When one person in a family struggles with addiction, the likelihood that another family member will also struggle with drug or alcohol dependence increases. Though it has long been known that genetics can play a role in the development of a substance abuse problem, little attention has been paid to the fact that genetics and family influence have a big impact on the person’s ability to recover as well – starting with the intervention.
Anyone who is living with an active addiction, no matter what their relationship with the addicted person, should not attend the intervention. Why? Because their encouragement to get treatment will not ring true to the addicted person.
Additionally, it can throw the focus of the entire intervention off track. It’s not uncommon for the addicted person to attempt to turn the tables on participants and if one of them is addicted to drugs and alcohol and has not sought help, then it decreases the likelihood that the addicted person will see the benefits of entering rehab.
Though it is possible to responsibly drink alcohol, anyone who abuses illegal drugs of any kind or drinks to excess (e.g., binge drinking on the weekends or after work), should not take part. Again, the hypocrisy of someone who abuses drugs or alcohol will be felt acutely by the addicted person, and it will be difficult to keep the intervention on track.
There is something to be said for the benefit of experience. When someone has lived through an addiction, gone through treatment, and found recovery on the other side, it can demonstrate like nothing else that it is possible to overcome addiction. In fact, this person can be one of the most effective participants at an intervention.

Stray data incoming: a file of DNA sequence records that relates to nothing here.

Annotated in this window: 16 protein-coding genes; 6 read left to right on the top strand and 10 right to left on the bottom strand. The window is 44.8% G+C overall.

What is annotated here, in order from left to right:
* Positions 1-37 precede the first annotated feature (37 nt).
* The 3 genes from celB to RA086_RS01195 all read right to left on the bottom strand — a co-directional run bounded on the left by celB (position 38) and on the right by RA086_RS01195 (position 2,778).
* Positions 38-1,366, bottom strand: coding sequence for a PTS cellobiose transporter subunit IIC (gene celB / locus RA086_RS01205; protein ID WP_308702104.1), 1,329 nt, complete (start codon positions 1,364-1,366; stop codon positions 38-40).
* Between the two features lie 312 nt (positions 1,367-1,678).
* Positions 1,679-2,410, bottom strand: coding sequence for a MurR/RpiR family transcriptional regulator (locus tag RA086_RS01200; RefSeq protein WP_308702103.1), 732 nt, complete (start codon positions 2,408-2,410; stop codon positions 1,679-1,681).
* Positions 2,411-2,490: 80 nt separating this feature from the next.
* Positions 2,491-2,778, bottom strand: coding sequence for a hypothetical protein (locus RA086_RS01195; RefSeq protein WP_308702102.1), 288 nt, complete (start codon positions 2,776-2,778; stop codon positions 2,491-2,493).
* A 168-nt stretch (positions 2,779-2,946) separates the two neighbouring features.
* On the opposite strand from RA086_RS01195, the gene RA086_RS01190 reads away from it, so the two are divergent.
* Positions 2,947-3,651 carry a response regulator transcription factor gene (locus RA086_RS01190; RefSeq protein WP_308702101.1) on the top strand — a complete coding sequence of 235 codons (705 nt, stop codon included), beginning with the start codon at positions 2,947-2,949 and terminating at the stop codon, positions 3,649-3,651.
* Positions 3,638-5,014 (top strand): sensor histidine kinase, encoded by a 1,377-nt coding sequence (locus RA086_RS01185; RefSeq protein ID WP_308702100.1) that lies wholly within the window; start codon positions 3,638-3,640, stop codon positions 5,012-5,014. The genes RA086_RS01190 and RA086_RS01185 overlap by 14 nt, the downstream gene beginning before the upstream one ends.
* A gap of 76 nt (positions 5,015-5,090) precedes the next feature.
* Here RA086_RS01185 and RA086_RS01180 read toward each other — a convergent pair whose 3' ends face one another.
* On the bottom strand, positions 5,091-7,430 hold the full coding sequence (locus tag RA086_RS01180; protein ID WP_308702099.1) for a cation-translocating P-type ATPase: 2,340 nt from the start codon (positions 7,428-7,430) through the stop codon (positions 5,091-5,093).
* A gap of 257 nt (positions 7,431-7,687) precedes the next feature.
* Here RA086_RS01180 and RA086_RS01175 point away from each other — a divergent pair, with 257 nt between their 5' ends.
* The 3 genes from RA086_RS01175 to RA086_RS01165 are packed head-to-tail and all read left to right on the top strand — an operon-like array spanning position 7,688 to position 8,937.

It’s not just whether or not another family member abuses drugs or alcohol that influences the choices of others in the family. A permissive attitude toward substance abuse can mean that family members have easy access to drugs and alcohol as well as no boundaries imposed by others on their use – two factors that can mean an early introduction to drug use and an increased chance of developing a drug dependence.
Enabling family members – or, those who have made it easier for the addicted person to stay in addiction – may not realize that their behaviors encourage their addicted loved one to avoid treatment. An intervention is a prime place to make it clear that whether or not the addicted person agrees to go to treatment, use of drugs and alcohol will no longer be tolerated or supported in any way.
The dynamics of the family will have a huge impact on the intervention. Complicated relationships can make it difficult to stage an effective intervention without professional assistance. A family mediator can help to bridge the gap between how the family has functioned in the past during addiction and how they can interact and support each other in the future through treatment. Call us at the phone number listed above to get connected with a family mediator who can assist you.